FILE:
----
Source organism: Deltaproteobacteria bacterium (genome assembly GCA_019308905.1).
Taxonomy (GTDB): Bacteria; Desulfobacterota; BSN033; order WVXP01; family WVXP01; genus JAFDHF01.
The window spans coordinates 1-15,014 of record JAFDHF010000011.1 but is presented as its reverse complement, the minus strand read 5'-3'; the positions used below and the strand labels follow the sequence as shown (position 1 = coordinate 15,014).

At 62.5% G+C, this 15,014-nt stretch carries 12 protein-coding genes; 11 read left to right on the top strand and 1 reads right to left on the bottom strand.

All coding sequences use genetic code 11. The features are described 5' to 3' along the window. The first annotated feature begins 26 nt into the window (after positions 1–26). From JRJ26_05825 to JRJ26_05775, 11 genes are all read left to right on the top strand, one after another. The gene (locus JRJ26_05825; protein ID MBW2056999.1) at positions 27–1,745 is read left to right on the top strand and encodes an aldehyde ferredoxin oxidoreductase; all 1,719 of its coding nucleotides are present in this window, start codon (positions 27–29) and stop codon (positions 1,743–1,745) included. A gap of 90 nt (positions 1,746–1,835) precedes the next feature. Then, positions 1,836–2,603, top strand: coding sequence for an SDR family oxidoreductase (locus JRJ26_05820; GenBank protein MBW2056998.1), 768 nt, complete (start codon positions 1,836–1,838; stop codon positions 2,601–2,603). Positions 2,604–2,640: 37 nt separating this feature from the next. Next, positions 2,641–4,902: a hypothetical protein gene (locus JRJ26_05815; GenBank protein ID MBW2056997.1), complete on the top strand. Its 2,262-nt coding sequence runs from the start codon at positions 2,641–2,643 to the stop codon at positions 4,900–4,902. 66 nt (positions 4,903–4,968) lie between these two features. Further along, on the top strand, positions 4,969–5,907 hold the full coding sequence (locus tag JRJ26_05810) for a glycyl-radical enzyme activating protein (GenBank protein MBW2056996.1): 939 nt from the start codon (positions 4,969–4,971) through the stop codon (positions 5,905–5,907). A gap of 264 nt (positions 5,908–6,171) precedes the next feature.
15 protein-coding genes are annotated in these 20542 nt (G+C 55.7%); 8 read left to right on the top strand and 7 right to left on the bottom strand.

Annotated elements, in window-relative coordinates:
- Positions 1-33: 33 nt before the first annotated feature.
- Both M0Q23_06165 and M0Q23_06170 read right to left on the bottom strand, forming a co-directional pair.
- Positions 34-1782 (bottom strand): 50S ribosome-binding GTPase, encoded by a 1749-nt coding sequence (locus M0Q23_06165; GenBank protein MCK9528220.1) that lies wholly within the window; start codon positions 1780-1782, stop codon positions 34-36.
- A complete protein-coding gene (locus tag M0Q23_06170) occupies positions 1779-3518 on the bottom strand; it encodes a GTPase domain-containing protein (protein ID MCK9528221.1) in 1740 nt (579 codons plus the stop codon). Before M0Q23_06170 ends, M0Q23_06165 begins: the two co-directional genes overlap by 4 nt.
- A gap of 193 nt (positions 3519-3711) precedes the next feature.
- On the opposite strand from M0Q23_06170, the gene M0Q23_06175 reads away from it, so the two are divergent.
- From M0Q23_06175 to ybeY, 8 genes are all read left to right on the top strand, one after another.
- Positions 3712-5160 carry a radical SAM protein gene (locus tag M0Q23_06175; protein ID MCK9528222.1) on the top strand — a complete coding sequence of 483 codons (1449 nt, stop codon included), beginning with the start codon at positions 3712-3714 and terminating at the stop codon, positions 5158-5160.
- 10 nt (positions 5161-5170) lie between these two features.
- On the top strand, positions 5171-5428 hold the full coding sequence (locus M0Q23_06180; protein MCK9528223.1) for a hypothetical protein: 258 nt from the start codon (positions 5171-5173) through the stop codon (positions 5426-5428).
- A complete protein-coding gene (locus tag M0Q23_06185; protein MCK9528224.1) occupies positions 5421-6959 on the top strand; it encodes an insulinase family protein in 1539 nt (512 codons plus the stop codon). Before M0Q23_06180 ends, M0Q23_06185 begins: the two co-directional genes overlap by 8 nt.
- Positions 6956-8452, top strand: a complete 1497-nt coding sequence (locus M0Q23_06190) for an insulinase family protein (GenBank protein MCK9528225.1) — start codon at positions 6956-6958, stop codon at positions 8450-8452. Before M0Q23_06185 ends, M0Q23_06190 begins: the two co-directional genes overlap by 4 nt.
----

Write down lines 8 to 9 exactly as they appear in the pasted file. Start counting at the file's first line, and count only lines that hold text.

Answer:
- Positions 1-33: 33 nt before the first annotated feature.
- Both M0Q23_06165 and M0Q23_06170 read right to left on the bottom strand, forming a co-directional pair.